Pierre Schoendoerffer

Personal Info

Known For Directing

Known Credits 18

Gender Male

Birthday 1928-05-05

Day of Death 2012-03-14 (83 years old)

Place of Birth Chamalières, Puy-de-Dôme, France

Also Known As

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Pierre Schoendoerffer (5 May 1928 – 14 March 2012) was a French film director, a screenwriter, a writer, a war reporter, a war cameraman, a renowned First Indochina War veteran, a cinema academician. He was president of the Académie des Beaux-Arts for 2001 and for 2007.

In 1967, he was the winner of the Academy Award for Best Documentary Feature for The Anderson Platoon. The film followed a platoon of American soldiers for six weeks at the height of fighting in Vietnam during 1966.

Pierre Schoendoerffer was born in Chamalières of a French Alsatian Protestant family. As Alsace was a territory contested and annexed in the 17th, 19th and 20th centuries by both France and Germany leading to the Franco-Prussian War (1870) next World War I (1914–18), his forefathers were French, and lost all their belongings.

His maternal grandfather, who was an 1870 veteran, volunteered in the French Army in 1914 at the age of 66 and the rank of captain. He was killed during the Second Battle of the Aisne at Chemin des Dames. His father was the director of the Annecy hospital and died shortly after the end of the battle of France (1940), where he was injured.

He met his wife Patricia in Morocco (then a Spanish-French joint protectorate), she was a journalist for France-Soir. They had three children, actor and screenwriter Frédéric Schoendoerffer, director and producer Ludovic Schoendoerffer and actress Amélie Schoendoerffer.

Pierre Schoendoerffer died, aged 83, on 14 March 2012 in France.

During World War II, Schoendoerffer lost his father and was not doing well with his studies at school in Annecy. In winter 1942–43, he read Joseph Kessel's epic adventure novel Fortune Carrée (1932), which changed his ambitions; he wanted to become a mariner and travel the world.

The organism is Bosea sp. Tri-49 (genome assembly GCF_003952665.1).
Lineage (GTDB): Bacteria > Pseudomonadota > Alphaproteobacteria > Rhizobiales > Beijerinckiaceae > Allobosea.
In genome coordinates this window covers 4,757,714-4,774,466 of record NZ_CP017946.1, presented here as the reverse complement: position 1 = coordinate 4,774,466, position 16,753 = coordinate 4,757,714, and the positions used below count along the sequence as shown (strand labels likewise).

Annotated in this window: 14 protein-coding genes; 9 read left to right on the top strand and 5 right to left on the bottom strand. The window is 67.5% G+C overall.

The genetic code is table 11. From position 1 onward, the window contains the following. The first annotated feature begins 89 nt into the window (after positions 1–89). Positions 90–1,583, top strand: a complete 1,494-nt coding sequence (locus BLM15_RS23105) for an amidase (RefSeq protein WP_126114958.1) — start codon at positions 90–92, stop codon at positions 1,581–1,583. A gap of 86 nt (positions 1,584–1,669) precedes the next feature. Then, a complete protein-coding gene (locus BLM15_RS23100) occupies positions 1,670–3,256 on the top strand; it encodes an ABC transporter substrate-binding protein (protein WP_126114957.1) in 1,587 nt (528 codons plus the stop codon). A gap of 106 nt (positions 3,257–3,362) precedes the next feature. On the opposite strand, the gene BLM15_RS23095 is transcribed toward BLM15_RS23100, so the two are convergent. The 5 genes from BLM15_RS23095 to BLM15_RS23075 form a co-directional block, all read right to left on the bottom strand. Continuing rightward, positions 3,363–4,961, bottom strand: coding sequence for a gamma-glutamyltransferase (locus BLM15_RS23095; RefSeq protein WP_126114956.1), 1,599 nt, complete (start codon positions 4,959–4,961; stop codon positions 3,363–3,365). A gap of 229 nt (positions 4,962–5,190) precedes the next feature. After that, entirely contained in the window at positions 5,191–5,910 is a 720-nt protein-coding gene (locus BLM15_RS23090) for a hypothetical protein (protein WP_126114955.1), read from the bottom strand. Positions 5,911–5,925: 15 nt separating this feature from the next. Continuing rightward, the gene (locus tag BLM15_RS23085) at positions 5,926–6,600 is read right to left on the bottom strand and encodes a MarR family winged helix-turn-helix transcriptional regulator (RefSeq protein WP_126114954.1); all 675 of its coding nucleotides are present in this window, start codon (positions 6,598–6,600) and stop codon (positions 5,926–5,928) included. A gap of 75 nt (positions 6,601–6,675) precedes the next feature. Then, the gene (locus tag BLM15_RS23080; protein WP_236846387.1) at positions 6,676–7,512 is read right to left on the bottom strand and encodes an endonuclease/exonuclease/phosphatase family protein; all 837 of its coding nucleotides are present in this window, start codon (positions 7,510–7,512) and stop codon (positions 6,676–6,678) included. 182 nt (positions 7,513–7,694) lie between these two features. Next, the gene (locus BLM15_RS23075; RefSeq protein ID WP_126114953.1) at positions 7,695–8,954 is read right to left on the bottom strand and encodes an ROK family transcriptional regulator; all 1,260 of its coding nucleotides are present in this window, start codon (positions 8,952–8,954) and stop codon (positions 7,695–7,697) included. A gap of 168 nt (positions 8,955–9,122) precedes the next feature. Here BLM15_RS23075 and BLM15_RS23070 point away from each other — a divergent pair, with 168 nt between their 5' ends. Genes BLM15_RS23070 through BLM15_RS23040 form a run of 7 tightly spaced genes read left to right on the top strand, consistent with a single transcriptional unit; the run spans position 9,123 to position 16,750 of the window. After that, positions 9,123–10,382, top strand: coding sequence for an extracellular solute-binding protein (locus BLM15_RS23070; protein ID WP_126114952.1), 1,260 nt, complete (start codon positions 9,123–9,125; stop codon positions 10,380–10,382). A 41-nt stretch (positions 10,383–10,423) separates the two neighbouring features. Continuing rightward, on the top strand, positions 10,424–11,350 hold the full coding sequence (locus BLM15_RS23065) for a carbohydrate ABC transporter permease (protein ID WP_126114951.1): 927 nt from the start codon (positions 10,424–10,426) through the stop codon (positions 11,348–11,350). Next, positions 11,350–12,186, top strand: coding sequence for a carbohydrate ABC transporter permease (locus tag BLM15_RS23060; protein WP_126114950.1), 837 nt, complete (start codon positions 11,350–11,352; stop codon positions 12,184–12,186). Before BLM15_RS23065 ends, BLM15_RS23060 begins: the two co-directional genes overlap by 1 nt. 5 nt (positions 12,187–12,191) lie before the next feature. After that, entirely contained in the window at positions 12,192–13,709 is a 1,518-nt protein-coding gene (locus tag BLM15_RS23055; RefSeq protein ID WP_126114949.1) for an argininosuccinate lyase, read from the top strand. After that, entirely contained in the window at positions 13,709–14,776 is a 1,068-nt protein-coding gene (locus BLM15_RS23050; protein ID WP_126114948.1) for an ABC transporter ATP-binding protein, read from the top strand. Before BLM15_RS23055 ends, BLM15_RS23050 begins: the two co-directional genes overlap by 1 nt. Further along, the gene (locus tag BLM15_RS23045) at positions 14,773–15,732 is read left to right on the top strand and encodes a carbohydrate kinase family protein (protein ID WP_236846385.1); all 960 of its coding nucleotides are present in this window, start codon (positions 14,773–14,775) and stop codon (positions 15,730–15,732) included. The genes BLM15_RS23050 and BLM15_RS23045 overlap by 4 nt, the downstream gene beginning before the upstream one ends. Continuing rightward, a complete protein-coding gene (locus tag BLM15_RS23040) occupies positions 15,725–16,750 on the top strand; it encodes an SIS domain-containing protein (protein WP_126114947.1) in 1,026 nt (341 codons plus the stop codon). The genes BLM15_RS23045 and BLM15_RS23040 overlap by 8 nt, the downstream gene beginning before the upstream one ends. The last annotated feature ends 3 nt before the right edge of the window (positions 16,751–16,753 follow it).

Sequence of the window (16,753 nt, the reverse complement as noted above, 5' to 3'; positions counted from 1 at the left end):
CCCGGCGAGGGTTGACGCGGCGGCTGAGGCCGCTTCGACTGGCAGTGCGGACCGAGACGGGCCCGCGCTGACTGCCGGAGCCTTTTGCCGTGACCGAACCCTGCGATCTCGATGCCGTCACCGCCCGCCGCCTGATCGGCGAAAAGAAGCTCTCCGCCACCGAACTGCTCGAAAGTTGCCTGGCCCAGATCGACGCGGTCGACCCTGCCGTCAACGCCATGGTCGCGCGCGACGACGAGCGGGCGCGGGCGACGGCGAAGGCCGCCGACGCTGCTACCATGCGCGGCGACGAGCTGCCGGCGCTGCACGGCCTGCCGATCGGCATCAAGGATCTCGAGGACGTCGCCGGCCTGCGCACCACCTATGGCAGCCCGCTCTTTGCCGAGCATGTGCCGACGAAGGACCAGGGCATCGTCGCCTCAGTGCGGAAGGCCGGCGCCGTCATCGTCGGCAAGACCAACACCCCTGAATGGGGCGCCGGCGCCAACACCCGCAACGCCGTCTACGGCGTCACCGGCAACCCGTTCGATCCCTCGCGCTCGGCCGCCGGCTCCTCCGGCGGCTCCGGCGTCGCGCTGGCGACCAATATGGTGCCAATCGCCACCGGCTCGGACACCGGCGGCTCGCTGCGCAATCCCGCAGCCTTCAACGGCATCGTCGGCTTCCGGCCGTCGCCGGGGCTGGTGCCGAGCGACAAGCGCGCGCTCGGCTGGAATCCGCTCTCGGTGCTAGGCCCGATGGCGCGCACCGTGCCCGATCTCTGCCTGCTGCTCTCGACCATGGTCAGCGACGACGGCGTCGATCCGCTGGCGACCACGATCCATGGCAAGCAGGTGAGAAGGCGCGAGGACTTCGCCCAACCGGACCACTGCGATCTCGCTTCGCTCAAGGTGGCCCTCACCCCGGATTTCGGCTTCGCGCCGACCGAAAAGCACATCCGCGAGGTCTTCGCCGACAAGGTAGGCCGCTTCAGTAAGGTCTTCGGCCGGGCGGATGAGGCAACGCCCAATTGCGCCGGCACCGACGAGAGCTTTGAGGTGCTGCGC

In 1946, he spent his summer as a fisherman aboard a small fishing trawler in the Bourgneuf-en-Retz bay, near Pornic, Pays de la Loire (close to Brittany). From this experience he would later direct Than, the Fisherman shot in Vietnam, and Iceland Fisherman.

The following year he went back to the Pays de la Loire region and embarked on a Swedish cargo ship at Boulogne.

In 1947, on board a merchant navy coaster, he sailed for two years in the Baltic Sea and North Sea. This experience would later find echoes in Seven Days at Sea, The Drummer-Crab and even in Above the Clouds.

From 1949 to 1950 he left the sea to fulfill mandatory military service in the Alpine infantry's 13e Bataillon de Chasseurs Alpins ("13th Alpine Hunters Battalion", 13e BCA) based in Chambéry and Modane, Rhône-Alpes. The Alpine infantry would later be the title character's corps in The Honor of a Captain.

Young Schoendoerffer had realized he was not born to be a mariner, but he did not want to be a soldier either, thinking he would be wasting his time. What he wanted to do was filmmaking. As he failed to enter the television and cinema industries, he began photography instead. One day as he read a Le Figaro article about war cameraman Georges Kowal, Killed in action during the First Indochina War, he decided to try his luck in the Service Cinématographique des Armées ("Armies' Cinematographic Service", SCA, now ECPAD). ...

Source: Article "Pierre Schoendoerffer" from Wikipedia in English, licensed under CC-BY-SA 3.0.











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